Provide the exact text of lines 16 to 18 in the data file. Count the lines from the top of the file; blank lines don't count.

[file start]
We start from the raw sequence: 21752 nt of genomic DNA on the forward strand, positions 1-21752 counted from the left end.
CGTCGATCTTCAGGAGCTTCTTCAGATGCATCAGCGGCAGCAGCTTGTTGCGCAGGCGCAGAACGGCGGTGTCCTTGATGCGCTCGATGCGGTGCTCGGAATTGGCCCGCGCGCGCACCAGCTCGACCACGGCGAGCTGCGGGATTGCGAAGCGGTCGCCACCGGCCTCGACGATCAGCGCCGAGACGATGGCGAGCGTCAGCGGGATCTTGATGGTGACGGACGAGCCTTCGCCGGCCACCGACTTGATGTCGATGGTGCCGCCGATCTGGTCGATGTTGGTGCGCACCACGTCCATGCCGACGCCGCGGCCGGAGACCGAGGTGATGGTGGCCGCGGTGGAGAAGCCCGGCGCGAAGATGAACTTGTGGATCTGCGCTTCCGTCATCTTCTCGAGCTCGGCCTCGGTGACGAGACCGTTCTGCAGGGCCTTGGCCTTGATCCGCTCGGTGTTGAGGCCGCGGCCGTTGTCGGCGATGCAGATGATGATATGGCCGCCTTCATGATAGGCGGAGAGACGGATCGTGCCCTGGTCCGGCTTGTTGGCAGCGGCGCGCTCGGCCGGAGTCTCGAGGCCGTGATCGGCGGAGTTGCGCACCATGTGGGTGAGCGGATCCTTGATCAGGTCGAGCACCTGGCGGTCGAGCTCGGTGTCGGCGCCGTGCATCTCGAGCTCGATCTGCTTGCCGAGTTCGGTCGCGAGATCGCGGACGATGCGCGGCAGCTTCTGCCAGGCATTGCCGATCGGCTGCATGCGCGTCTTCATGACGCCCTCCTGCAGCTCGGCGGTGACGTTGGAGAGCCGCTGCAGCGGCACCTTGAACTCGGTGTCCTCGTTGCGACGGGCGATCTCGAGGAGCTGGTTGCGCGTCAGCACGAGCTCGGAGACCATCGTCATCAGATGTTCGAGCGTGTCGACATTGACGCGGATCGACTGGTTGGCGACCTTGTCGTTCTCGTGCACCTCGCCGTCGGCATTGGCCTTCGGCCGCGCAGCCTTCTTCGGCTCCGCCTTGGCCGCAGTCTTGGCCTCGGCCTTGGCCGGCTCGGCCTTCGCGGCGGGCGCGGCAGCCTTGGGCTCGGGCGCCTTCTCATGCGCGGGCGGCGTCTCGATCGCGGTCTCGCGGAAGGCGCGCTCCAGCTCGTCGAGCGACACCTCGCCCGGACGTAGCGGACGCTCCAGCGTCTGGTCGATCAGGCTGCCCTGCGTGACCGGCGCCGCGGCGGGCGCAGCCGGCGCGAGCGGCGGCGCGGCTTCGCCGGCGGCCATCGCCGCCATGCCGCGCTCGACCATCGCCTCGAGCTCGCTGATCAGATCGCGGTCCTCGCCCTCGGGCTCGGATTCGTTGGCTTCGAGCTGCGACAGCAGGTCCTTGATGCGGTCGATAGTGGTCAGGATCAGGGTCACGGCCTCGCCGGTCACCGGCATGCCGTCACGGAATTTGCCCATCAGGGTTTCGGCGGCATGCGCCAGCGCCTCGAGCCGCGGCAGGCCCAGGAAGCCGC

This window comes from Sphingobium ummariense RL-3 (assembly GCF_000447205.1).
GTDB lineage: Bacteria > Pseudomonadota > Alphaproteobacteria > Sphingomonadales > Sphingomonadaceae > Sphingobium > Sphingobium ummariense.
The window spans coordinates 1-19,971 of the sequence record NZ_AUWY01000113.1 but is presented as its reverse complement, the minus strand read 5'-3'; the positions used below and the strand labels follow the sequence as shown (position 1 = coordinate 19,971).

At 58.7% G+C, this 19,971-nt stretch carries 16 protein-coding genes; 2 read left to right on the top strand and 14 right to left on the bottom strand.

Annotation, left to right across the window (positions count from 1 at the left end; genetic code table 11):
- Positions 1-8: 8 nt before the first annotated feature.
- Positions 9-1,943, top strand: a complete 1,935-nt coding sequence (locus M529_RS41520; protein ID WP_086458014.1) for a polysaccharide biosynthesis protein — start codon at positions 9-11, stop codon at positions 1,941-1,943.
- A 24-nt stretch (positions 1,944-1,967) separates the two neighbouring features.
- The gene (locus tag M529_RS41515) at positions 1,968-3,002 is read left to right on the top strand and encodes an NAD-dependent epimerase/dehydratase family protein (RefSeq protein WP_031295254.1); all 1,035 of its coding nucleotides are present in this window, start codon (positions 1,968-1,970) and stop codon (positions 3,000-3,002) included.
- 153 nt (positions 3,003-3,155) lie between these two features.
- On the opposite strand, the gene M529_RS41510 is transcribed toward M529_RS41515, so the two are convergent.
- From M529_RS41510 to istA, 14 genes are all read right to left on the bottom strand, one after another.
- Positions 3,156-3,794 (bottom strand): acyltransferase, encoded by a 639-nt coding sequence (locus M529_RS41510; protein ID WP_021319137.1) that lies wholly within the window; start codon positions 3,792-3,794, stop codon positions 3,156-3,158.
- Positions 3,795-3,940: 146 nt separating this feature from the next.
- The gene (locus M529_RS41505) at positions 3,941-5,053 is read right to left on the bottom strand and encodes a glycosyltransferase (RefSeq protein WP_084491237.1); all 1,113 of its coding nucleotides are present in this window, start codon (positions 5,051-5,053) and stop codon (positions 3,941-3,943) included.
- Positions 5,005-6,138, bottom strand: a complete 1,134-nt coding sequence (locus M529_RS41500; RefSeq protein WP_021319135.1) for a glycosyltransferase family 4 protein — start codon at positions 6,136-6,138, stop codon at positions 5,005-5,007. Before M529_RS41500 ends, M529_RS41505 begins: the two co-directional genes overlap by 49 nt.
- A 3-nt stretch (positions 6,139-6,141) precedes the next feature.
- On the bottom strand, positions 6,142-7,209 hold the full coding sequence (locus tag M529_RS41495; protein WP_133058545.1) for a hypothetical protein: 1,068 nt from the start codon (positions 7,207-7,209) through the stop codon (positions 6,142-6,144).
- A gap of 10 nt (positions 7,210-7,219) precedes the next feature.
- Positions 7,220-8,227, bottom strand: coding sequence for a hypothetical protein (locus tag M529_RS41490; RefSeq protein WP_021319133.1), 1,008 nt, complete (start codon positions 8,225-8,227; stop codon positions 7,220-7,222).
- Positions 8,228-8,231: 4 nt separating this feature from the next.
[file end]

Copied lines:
- Positions 3,795-3,940: 146 nt separating this feature from the next.
- The gene (locus M529_RS41505) at positions 3,941-5,053 is read right to left on the bottom strand and encodes a glycosyltransferase (RefSeq protein WP_084491237.1); all 1,113 of its coding nucleotides are present in this window, start codon (positions 5,051-5,053) and stop codon (positions 3,941-3,943) included.
- Positions 5,005-6,138, bottom strand: a complete 1,134-nt coding sequence (locus M529_RS41500; RefSeq protein WP_021319135.1) for a glycosyltransferase family 4 protein — start codon at positions 6,136-6,138, stop codon at positions 5,005-5,007. Before M529_RS41500 ends, M529_RS41505 begins: the two co-directional genes overlap by 49 nt.